The study surveyed students and mentors involved in Israel advocacy, particularly through organizations that offer Israel-related programming for teens and/or young adults. The organizations that participated include: Alpha Epsilon Pi fraternity (AEPi), American Israel Public Affairs Committee (AIPAC), BBYO, The David Project, iCenter, Israel on Campus Coalition (ICC), Hillel, Moishe House and Write On for Israel, as well as Hasbara Fellowships, MASA and Stand with Us. They were not meant to represent the entire field of Israel advocacy but rather a sampling of organizations that engage young people in Israel programs. The study surveyed 4,061 individuals, which was supplemented by nearly 50 focus groups and interviews with students and mentors.
Author: Ezra Kopelowitz and Dr. Daniel Chesir-Teran, of Research Success Technologies, Ltd.
Read More: The Truth About Israel Advocacy Times of Israel
Summary: Chosen for What? Jewish Values in 2012 is a survey of 1,004 American Jews that takes a broad look at how Jewish values, experiences and identity are shaping political beliefs and behavior and influencing social action in the Jewish community and beyond. It finds that Jewish values, particularly pursuing justice and a commitment to social equality, are important for informing political beliefs and behaviors.
Download: Chosen for What? Jewish Values in 2012
Read More: New Survey Finds Jewish Values, Identity Strongly Inform Political Beliefs, Activities of American Jews (Press Release)
Summary: Is Grantmaking Getting Smarter? A National Study of Philanthropic Practice is a new national field survey from Grantmakers for Effective Organizations that examines some of the key shifts in grantmaking practice since 2008 and what they mean for supporting nonprofit resilience.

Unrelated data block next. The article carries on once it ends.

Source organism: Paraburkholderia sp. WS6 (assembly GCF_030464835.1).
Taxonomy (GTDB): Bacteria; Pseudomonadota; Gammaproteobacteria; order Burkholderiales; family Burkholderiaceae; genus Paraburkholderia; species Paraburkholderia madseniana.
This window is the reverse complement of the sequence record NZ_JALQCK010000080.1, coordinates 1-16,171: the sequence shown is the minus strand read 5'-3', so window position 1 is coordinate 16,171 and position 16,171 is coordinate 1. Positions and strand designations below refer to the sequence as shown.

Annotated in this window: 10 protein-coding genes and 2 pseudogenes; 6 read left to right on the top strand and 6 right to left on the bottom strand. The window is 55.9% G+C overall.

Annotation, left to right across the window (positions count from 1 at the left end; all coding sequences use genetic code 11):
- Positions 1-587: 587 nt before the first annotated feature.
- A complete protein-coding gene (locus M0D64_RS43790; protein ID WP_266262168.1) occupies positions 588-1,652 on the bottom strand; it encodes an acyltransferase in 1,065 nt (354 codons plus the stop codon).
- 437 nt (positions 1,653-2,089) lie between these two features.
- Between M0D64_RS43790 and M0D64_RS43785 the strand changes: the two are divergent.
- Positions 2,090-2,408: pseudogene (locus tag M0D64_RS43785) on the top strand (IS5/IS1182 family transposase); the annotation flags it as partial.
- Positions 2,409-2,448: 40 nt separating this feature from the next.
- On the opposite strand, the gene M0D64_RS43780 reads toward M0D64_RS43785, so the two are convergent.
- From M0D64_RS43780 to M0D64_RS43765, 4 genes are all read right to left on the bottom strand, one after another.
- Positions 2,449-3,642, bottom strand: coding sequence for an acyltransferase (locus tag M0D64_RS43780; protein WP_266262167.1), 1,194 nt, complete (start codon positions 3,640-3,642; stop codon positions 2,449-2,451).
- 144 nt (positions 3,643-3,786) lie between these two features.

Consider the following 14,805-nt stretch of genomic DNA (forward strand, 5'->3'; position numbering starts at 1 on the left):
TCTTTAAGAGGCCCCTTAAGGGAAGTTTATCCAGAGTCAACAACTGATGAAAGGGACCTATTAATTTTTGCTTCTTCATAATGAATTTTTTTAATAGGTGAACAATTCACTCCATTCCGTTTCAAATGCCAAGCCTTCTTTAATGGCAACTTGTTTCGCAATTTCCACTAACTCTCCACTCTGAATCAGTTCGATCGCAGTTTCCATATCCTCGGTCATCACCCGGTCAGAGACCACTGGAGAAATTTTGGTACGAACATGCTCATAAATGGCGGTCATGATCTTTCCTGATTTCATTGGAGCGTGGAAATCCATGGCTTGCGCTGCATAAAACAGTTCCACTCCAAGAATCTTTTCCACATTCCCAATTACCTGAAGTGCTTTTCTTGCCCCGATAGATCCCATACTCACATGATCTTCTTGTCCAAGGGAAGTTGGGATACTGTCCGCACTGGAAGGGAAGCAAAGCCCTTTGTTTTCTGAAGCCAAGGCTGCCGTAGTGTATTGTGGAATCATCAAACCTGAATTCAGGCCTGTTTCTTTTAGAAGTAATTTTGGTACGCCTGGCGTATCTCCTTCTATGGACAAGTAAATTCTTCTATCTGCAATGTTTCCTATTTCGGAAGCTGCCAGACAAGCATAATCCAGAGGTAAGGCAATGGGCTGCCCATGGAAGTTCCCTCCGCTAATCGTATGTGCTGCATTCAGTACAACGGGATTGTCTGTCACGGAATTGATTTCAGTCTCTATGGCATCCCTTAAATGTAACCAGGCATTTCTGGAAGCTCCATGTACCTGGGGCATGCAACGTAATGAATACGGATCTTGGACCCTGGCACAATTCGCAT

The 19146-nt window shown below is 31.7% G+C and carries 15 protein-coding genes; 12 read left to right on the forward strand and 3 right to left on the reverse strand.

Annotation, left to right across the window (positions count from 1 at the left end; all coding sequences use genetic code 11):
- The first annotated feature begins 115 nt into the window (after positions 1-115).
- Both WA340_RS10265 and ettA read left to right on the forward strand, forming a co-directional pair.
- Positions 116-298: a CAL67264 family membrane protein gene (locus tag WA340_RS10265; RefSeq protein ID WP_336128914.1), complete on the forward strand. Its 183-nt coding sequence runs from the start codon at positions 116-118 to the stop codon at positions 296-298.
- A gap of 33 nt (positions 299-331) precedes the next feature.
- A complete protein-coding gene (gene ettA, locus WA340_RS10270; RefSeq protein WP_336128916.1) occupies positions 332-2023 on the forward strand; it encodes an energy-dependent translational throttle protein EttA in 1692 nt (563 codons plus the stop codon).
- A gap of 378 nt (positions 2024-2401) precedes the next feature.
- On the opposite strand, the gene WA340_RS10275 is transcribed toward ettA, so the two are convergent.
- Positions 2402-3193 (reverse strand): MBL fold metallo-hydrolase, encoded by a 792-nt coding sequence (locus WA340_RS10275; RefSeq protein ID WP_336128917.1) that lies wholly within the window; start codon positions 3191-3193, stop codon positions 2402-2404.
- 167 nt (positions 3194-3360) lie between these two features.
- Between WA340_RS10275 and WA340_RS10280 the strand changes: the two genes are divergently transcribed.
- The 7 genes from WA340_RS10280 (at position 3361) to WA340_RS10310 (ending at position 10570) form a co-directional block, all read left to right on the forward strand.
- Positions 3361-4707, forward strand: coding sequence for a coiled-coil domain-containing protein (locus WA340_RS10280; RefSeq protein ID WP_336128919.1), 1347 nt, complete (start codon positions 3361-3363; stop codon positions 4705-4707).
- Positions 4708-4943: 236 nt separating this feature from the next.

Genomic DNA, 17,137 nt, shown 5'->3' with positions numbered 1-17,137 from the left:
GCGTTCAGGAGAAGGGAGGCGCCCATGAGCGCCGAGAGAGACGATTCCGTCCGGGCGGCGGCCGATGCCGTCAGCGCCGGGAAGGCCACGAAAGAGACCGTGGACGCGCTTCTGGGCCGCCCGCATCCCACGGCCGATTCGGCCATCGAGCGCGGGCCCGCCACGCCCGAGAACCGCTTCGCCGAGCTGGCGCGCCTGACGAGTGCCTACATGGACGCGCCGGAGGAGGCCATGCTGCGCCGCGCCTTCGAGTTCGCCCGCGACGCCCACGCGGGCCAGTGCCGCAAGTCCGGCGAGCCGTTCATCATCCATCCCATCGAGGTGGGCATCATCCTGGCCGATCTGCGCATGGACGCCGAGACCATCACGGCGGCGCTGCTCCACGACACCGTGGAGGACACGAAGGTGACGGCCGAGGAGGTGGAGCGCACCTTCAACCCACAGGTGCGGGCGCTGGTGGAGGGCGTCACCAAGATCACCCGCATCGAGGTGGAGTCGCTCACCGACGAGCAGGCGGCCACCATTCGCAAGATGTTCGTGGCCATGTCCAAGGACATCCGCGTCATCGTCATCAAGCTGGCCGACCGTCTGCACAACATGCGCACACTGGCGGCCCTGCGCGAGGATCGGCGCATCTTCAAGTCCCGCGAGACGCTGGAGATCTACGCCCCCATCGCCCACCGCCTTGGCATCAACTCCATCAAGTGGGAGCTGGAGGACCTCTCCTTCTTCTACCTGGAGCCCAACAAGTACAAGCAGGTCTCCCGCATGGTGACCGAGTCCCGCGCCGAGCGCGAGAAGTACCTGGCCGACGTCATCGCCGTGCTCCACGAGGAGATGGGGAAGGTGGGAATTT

Author: Grantmakers for Effective Organizations
Summary: Many organizations that serve our communities struggle to maintain working technology infrastructures, let alone to experiment and imagine how to achieve their missions in a digital world. Bridging this gap between media innovation and mission accomplishment was the core goal of the Jewish New Media Innovation Fund (the Fund), a pilot launched in 2010 by the Jim Joseph Foundation, the Righteous Persons Foundation, and the Schusterman Family Foundation.
The very act of establishing the Fund has already helped prompt conversations around technology and social innovation in organizations that may not have otherwise occurred. These conversations will only continue to grow and deepen as we watch and monitor the types of impact that these projects have on Jewish communities and individuals. The ultimate outcome of the JNMIF will rest as much on what the community learns from this experiment as it does on the results of the individual projects. In Innovating on Tradition: Reflections on the Jewish New Media Innovation Fund, we attempt to provide a foundation for spurring discussion about the experiment by reflecting on three key questions:
- What is the state of new media innovation in the organized Jewish community?
- How can the JNMIF process be improved?
- What might come next?
Summary: The Jewish community is faced with the new, significant and exciting challenge of supporting and integrating the most promising post-start-ups in a systemic way. Currently, the Jewish community offers very little support specifically geared toward post-start-up needs, nor are those needs broadly understood by funders, capacity builders and even by the organizations themselves.
This study focuses on those start-up and post-startup organizations, few in number but strong in transformative potential, that are poised to make a significant contribution to the Jewish community. It examines the unique needs and opportunities of both start-ups and post-start-ups in the Jewish community and the challenges they face as the innovative Jewish start-up sector matures.
This report also provides useful direction on how the three critical players in this sector—funders, support organizations, and the new organizations themselves—can work together to advance those initiatives with the greatest potential to transform the Jewish community.
Author: Bikkurim and Wellspring Consulting
Download Executive Summary: From First Fruits to Abundant Harvest: Maximizing the Potential of Innovative Jewish Start-Ups